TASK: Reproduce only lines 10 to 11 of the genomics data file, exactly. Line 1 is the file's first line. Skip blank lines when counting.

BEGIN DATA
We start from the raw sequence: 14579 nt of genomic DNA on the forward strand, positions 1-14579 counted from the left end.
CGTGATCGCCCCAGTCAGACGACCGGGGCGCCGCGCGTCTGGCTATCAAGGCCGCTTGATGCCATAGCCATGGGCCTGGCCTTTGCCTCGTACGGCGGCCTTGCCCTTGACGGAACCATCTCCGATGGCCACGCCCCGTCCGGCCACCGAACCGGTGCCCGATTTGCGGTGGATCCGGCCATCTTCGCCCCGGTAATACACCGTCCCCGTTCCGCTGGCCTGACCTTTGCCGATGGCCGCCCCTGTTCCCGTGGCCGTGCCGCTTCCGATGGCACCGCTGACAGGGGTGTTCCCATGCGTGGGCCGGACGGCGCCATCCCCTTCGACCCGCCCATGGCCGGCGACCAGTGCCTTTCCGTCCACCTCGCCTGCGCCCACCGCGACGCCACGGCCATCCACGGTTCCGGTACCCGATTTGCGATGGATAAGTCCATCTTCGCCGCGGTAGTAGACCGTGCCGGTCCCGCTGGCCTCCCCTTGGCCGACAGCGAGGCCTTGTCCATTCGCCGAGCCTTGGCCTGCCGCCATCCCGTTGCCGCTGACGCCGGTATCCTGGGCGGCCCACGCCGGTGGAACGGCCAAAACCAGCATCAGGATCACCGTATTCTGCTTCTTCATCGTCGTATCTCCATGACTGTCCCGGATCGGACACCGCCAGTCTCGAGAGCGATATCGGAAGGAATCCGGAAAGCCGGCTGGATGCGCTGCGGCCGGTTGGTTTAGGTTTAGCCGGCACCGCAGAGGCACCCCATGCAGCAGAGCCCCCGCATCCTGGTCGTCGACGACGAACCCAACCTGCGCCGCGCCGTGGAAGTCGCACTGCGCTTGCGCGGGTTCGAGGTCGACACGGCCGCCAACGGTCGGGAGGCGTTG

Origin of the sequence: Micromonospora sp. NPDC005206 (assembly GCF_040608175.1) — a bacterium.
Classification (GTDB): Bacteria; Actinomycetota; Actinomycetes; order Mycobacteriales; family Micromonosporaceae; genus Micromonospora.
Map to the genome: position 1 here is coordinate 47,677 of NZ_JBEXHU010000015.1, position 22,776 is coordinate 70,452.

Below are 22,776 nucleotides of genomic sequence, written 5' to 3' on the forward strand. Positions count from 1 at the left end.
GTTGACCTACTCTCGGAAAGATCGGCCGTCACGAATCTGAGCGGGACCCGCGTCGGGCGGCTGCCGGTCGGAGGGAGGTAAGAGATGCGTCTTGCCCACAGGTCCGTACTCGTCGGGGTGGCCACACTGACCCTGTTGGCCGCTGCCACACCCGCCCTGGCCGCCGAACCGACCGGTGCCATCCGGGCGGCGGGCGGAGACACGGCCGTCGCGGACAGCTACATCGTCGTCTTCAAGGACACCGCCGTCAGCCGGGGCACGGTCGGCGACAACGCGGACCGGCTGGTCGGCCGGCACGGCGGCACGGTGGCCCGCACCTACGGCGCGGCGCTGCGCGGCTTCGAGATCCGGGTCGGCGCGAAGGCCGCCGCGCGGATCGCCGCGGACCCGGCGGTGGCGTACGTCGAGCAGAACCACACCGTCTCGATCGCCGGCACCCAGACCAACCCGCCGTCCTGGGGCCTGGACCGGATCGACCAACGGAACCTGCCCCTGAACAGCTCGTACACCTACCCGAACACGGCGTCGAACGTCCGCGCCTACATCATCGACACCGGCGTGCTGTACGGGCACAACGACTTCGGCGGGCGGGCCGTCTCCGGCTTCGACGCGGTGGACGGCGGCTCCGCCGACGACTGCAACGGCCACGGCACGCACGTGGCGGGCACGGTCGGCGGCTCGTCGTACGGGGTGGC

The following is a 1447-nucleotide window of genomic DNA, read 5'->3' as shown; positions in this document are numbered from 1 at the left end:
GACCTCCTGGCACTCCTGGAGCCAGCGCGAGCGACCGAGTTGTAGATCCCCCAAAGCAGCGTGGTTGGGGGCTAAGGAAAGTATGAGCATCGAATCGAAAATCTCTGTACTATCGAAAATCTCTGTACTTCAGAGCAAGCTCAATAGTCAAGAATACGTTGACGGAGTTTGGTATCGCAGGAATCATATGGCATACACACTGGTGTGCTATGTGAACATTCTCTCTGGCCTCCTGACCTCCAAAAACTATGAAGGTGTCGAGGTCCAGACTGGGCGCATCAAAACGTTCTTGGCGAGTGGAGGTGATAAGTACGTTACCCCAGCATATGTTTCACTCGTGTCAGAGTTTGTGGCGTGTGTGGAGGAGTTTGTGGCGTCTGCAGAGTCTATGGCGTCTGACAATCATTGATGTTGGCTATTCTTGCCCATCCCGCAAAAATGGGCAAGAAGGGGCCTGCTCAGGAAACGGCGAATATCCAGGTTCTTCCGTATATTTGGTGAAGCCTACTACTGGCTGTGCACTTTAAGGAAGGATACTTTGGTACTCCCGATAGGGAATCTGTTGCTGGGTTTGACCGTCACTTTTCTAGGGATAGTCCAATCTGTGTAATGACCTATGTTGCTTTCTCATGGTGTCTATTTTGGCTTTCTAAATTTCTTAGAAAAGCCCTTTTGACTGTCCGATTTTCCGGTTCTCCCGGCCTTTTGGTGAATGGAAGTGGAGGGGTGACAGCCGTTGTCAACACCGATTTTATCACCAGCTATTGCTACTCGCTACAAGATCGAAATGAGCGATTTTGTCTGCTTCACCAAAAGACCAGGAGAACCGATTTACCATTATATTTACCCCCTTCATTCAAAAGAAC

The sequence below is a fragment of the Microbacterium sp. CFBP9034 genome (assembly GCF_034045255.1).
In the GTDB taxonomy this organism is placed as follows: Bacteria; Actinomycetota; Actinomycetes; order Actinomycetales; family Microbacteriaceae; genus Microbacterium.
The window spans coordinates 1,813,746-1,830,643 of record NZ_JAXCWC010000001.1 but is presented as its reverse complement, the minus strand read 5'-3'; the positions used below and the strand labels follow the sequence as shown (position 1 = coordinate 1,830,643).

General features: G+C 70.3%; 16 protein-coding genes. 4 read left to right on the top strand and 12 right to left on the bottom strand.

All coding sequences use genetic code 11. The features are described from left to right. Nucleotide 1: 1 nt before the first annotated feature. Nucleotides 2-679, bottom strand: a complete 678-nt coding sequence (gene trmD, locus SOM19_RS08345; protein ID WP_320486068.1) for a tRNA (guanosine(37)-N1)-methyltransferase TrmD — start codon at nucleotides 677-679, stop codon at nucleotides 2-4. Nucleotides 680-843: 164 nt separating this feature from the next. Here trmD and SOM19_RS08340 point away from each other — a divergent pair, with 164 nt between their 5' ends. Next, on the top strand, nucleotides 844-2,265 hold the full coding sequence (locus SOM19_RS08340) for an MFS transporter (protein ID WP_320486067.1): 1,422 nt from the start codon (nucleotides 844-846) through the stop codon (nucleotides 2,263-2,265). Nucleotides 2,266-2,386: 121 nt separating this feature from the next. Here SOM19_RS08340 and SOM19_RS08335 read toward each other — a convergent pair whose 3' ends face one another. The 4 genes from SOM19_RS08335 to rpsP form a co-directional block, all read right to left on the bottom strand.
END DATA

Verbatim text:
The sequence below is a fragment of the Microbacterium sp. CFBP9034 genome (assembly GCF_034045255.1).
In the GTDB taxonomy this organism is placed as follows: Bacteria; Actinomycetota; Actinomycetes; order Actinomycetales; family Microbacteriaceae; genus Microbacterium.